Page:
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The Universal Mobile Telecommunications System (UMTS) is one of the new ‘third generation’ 3G mobile cellular communication systems. UMTS builds on the success of the ‘second generation’ GSM system. One of the factors in the success of GSM has been its security features. New services introduced in UMTS require new security features to protect them. In addition, certain real and perceived shortcomings of GSM security need to be addressed in UMTS.
UMTS provides mutual authentication between the UMTS subscriber, represented by a smart card application known as the USIM (Universal Subscriber Identity Module), and the network in the following sense 'Subscriber authentication': the serving network corroborates the identity of the subscriber and 'Network authentication': the subscriber corroborates that he is connected to a serving network that is authorised, by the subscribers home network, to provide him with services.
Signalling data integrity and origin authentication
- Integrity algorithm agreement: the mobile station and the serving network can securely negotiate the integrity algorithm that they use.
- Integrity key agreement: the mobile and the network agree on an integrity key that they may use subsequently; this provides entity authentication.
User traffic confidentiality
- Ciphering algorithm agreement: the mobile station and the network can securely negotiate ciphering algorithm that they use.
- Cipher key agreement: the mobile station and the network agree on a cipher key that they may use.
- Confidentiality of user and signalling data: neither user data nor sensitive signalling data can be overheard on the radio access interface.
Network domain security
The term ‘network domain security’ in the 3G covers security of the communication between network elements. In particular, the mobile station is not affected by network domain security. The two communicating network elements may both be in the same network administrated by a mobile operator or they may belong to two different networks.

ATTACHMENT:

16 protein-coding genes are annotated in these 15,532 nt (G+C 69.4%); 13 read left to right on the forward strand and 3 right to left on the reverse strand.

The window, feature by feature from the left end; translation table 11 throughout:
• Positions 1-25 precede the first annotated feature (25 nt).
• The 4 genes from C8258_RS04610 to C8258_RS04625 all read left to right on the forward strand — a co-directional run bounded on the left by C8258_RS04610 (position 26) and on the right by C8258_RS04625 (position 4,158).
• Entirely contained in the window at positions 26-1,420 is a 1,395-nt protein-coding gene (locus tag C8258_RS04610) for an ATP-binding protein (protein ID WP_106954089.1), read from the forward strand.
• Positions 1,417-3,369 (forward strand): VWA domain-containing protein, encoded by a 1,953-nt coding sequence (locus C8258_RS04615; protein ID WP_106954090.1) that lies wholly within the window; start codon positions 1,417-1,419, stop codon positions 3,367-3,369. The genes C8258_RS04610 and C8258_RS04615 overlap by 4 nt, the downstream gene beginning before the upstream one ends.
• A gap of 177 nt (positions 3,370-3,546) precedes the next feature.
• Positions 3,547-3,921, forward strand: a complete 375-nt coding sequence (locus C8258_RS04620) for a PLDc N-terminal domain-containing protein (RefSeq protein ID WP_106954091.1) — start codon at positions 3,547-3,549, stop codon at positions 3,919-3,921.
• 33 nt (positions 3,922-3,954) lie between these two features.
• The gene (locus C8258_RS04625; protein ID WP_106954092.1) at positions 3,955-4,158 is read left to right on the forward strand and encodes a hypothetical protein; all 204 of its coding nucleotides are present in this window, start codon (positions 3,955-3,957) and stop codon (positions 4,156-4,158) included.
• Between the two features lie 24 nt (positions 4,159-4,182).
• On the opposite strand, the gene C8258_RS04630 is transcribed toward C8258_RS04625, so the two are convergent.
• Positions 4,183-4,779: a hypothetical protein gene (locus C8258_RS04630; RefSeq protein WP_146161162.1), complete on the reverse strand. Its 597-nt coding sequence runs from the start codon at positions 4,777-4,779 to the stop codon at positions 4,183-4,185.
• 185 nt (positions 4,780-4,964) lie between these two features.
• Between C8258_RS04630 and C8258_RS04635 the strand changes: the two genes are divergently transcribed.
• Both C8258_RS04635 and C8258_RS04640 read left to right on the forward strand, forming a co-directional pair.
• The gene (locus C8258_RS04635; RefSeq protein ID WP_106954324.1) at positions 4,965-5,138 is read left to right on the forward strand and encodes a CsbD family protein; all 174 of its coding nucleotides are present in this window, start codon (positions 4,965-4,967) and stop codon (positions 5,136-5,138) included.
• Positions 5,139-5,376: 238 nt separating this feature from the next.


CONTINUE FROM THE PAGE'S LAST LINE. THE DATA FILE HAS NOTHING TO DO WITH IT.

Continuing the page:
The basic idea of MAPSEC can be described as follows. The plaintext MAP message is encrypted and the result is put into a ‘container’ in another MAP message. At the same time a cryptographic checksum, i.e. a message authentication code covering the original message, is included in the new MAP message. To be able to use encryption and message authentication codes, keys are needed. MAPSEC has borrowed the notion of a security association (SA) from IPsec.
IP multimedia system security
The IP multimedia subsystem (IMS) is a core network subsystem within UMTS. It is based on the use of the Session Initiation Protocol (SIP)26 to initiate, terminate and modify multimedia sessions such as voice calls, video conferences, streaming and chat. SIP is specified by the Internet Engineering Task Force (IETF)27. IMS also uses the IETF Session Description Protocol (SDP)28 to specify the session parameters and to negotiate the codecs to be used. SIP runs on top of different IP transport protocols such as the User Datagram Protocol (UDP) and the Transmission Control Protocol (TCP).
A 3G IMS subscriber has one IP multimedia private identity (IMPI) and at least one IP multimedia public identity (IMPU). To participate in multimedia sessions, an IMS subscriber must register at least one IMPU with the IMS. The private identity is used only for authentication purposes.